# Extending an ambiently contractible subspace to a contractible subspace.

Let $X$ be a topological space and $U$ a subspace of $X$. $U$ is ambiently contractible if its inclusion mapping into $X$,

$$\iota:U\rightarrow X,$$

is homotopically equivalent to some constant mapping. (One could also define it by saying that $U$ is ambiently contractible if the identity map on $X$, restricted to $U$, is homotopically equivalent to a constant mapping, but in the next paragraph I'm going to start considering $U$ as a space in isolation of $X$ so I prefer the other definition.)

It can be the case that a subspace which is ambiently contractible is not contractible when considered by itself. For example, consider the unit circle $S^1$ as a subspace of $\mathbb{R}^2$ vs by itself.

However, we can extend $U$ to a subspace $W$ of $X$ containing $U$ such that $W$ is contractible in its own right as follows: Let $h$ be a homotopy between $\iota$ and some constant mapping $c$, which takes every point in $U$ to a point $p \in X\setminus U$:

$$h:U\times [0,1] \rightarrow X$$ $$h(u, 0) = \iota(u); \ \ \ h(u,1) = p.$$

Then let $W$ be the union

$$W := \bigcup_{t\in[0,1]} h(U,t)$$

$W$ is then contractible in the subspace topology by construction.

Question: are the the above result and proof correct? I believe that a null-homotopy for $W$ should be similar to a null-homotopy for the cone on $U$.

(EDIT It's apparent to me now after considering the comment that the above construction of $W$ doesn't work; arbitrarily many examples can be given where the construction is followed to the letter but loops are introduced. I'm working on a new approach starting with the cone $CU$ and mapping it into $X$ such that contractibility is preserved.)

(The context of this question is that I'm trying to prove some implications of a space having a low Lusternik-Schnirelmann category, which is defined by means of ambiently contractible open sets, and I'm finding it would be easier to deal with open sets which are contractible in isolation. The ideal would be to simply extend an ambiently contractible open set to a contractible open set, as I've tried to do here.)

• This $W$ need not be contractible. Let $U=\{(1,0)\}$ and $h:[0,1]\to X$ be the map $t\mapsto e^{2\pi i t}$, so $p=(1,0)$. Then $W$ is a circle. Commented Feb 9, 2015 at 18:21
• Good objection; requiring $p \in M\setminus U$ resolves that particular issue.
– Nick
Commented Feb 9, 2015 at 18:28
• The other reason $p \not\in U$ is necessary, which completely slipped my mind, is that if no such $p$ exists then $U$ is the entire space $X$, and then $U$ ambiently contractible implies $X$ contractible trivially.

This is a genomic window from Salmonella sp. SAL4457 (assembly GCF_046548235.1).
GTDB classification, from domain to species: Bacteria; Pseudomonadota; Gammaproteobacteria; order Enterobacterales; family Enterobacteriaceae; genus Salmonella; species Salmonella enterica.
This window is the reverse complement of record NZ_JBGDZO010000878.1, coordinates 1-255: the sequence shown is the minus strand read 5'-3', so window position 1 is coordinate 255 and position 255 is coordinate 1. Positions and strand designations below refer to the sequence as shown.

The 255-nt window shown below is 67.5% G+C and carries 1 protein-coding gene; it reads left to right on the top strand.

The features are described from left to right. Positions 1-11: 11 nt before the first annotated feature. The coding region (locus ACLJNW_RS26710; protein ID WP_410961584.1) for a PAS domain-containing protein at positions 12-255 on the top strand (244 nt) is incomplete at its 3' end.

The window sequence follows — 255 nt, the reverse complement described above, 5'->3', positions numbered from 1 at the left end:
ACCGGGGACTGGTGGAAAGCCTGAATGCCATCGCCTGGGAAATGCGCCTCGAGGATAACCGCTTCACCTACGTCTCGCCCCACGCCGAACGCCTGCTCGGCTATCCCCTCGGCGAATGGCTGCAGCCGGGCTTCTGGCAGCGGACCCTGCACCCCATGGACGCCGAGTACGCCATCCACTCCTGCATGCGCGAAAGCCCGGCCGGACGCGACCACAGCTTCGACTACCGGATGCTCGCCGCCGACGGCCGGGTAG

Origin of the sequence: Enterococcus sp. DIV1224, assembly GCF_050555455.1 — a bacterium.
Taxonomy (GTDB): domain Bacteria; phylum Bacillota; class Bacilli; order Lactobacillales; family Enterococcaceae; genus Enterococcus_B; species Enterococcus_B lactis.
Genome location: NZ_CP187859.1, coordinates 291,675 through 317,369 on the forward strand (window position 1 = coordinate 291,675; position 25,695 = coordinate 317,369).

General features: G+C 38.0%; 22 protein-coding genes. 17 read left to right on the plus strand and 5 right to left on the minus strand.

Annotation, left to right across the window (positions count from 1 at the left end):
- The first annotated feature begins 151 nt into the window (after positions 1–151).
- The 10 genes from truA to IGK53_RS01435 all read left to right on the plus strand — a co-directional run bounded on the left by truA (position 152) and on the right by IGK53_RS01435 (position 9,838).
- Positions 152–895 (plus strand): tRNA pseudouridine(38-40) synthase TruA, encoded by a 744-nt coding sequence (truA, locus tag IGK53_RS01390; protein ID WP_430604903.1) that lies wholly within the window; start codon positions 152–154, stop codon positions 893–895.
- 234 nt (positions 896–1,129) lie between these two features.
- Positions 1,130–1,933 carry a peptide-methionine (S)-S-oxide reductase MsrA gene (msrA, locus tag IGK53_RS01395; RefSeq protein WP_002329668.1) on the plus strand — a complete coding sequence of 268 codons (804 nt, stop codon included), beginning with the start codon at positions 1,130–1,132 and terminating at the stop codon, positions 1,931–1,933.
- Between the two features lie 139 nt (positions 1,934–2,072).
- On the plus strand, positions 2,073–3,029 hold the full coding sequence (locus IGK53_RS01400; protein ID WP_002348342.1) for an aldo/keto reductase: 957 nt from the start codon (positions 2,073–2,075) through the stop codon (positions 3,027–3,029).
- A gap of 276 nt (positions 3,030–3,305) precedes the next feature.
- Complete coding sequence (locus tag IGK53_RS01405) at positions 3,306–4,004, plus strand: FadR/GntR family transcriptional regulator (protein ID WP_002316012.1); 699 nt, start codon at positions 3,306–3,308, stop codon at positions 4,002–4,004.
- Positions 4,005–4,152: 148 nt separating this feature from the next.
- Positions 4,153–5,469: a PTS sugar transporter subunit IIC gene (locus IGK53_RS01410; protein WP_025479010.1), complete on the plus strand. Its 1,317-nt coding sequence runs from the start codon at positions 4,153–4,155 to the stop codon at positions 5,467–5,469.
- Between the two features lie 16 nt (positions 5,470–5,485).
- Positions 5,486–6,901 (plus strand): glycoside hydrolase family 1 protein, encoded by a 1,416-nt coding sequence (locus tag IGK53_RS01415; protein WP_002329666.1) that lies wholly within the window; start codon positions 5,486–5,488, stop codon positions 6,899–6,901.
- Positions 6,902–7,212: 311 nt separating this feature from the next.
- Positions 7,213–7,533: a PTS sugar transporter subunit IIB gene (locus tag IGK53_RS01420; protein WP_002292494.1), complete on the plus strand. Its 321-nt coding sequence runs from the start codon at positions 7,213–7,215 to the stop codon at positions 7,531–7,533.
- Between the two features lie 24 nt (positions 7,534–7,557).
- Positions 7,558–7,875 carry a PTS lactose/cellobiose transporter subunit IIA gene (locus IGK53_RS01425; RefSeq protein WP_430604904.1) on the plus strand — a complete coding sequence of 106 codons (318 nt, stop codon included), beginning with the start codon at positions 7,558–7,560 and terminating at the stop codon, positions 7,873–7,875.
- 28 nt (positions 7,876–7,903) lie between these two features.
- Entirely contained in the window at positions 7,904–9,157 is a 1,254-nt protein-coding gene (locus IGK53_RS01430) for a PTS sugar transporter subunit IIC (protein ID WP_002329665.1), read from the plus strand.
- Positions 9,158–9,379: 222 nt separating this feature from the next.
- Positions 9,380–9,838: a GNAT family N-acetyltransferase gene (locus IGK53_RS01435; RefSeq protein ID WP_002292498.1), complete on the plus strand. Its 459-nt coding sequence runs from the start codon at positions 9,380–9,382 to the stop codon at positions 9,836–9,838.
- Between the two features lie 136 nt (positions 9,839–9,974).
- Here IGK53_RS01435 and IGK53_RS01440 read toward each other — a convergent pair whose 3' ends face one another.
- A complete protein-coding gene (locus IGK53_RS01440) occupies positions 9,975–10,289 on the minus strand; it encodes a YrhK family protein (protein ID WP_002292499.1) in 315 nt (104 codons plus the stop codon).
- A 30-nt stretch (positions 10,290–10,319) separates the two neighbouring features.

– Nick
Commented Feb 9, 2015 at 18:38
• I guess simply requiring $p\not\in U$ isn't enough, though, because you could let $p = (-1,0)$ and simply wrap around the circle an extra half-turn so that $W$ is still non-contractible. My construction of $W$ is still too non-restrictive to suffice...
– Nick
Commented Feb 9, 2015 at 18:53

After further consideration, not only is the "proof" given in the question flawed, as demonstrated by the counterexample in the comments, but it's straightforward to construct a space $X$ with an ambiently contractible subset $U$ such that $U$ does not extend to a contractible subspace.

Consider the closed disk, $D^1$. Now let

$$g:S^1\times I \longrightarrow D^1$$

be any homotopy between the inclusion of the circle $S^1$ as the boundary of $D^1$ and any constant mapping

$$c:S^1 \longrightarrow D^1.$$

Construct $W$ as in the original post and one can verify that $W = D^1$.

Now let $q$ be any point in the interior of $D^1$ and $p$ any point on the boundary and let $X = D^1 / \{p,q\}$. By futzing with the identification map $D^1\rightarrow X$ one sees that the image of boundary of $D^1$ in $X$ is still ambiently contractible and that the construction of $W$ as in the original post still yields the entire space $X$. But, the van Kampen theorem can be applied to show that $X$ has nontrivial fundamental group. So, $U$ does not extend to a contractible subspace.

(I hope it's not in bad taste to post an answer to my own question like this. I didn't want to bloat the original post further given that the answer to the question as stated is decidedly negative.)